In the interest of getting food reasonably soon, I walked all the way around the medina instead of going back through it. I managed to locate what I was pretty sure was Bab Saida (no pharmacy to identify it!), and made my way to the Grand Mosque that the restaurant is supposed to be near. I'd found the street that the restaurant was supposed to be on, and was trying to figure out which door it actually was, when who should appear but Hassan! He cautioned me about the bad people around who might try to steal from me, and showed me to the restaurant.

The restaurant was a little depressing. It's a fancy "palace-style" place set up to handle large tour groups. The LP warns that you should probably make reservations, because it's likely to be packed. It's elaborately decorated, with multiple adjoining rooms containing lots of large tables, each sized to hold a party of at least eight. I was the only person there.

They served me a good meal of harira (soup), kebabs, and a family-sized dish of fluffy couscous. There was a period after college when I was living largely off of couscous, so I know I can eat a lot of it at a sitting, and this was too much for even me to eat by myself. Normally, I enjoy traveling in the off-season. I would probably have rolled my eyes if the place had been packed with tourists fresh off of the ferry from Spain, but, as it was, it felt desolate.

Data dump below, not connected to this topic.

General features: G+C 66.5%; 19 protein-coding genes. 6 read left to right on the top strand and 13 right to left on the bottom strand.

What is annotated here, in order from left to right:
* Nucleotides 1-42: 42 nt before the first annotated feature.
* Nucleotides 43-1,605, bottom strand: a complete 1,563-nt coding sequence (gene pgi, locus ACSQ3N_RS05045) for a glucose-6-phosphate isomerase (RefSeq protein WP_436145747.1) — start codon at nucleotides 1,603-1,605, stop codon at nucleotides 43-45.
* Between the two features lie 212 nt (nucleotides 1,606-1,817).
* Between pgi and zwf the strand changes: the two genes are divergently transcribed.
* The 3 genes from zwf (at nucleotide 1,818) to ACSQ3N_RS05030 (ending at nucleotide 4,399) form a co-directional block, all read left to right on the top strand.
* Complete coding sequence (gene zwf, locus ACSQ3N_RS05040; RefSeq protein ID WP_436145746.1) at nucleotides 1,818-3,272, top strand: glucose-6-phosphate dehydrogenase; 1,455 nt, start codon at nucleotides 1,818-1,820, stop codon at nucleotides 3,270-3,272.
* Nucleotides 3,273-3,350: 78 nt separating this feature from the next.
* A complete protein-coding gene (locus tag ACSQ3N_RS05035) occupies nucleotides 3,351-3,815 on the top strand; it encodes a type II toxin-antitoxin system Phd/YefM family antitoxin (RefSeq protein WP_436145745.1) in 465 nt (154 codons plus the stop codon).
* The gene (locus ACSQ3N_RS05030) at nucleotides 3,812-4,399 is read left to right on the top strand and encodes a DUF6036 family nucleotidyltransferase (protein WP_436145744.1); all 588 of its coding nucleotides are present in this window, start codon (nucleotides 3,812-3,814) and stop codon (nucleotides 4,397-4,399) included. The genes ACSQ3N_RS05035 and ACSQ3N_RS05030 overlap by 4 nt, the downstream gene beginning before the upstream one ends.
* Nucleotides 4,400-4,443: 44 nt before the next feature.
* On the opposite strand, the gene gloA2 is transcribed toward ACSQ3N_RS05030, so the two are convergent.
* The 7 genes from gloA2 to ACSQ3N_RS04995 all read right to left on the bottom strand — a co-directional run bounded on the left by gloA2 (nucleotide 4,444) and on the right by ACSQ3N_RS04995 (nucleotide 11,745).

Hassan was waiting outside afterwards, and showed me to a spice pharmacy (I'm going to have to research the name "garam masala". Oh, hmm. The dictionary on my laptop says it's from Urdu. I wonder if they actually call it that here too, or if the shopkeeper was just calling it by the name foreigners would be expected to recognize.) and introduced me to another friendly Berber, who had more crafts to show me.... I managed to extricate myself, thanking Hassan and striking out for Bab el-Okla again.

Comments

Garam massala (Anonymously) Wednesday, 24 December 2008 3:43am

Hmm...

Garam - hot massala - spice paste

the principle ingredient in the recipe handed down by my mama to Ma and which you've used yourself, I think.

Reply
Garam massala (Anonymously) Wednesday, 24 December 2008 3:43am

Hmm...

Garam - hot massala - spice paste

the principle ingredient in the recipe handed down by my mama to Ma and which you've used yourself, I think.

Reply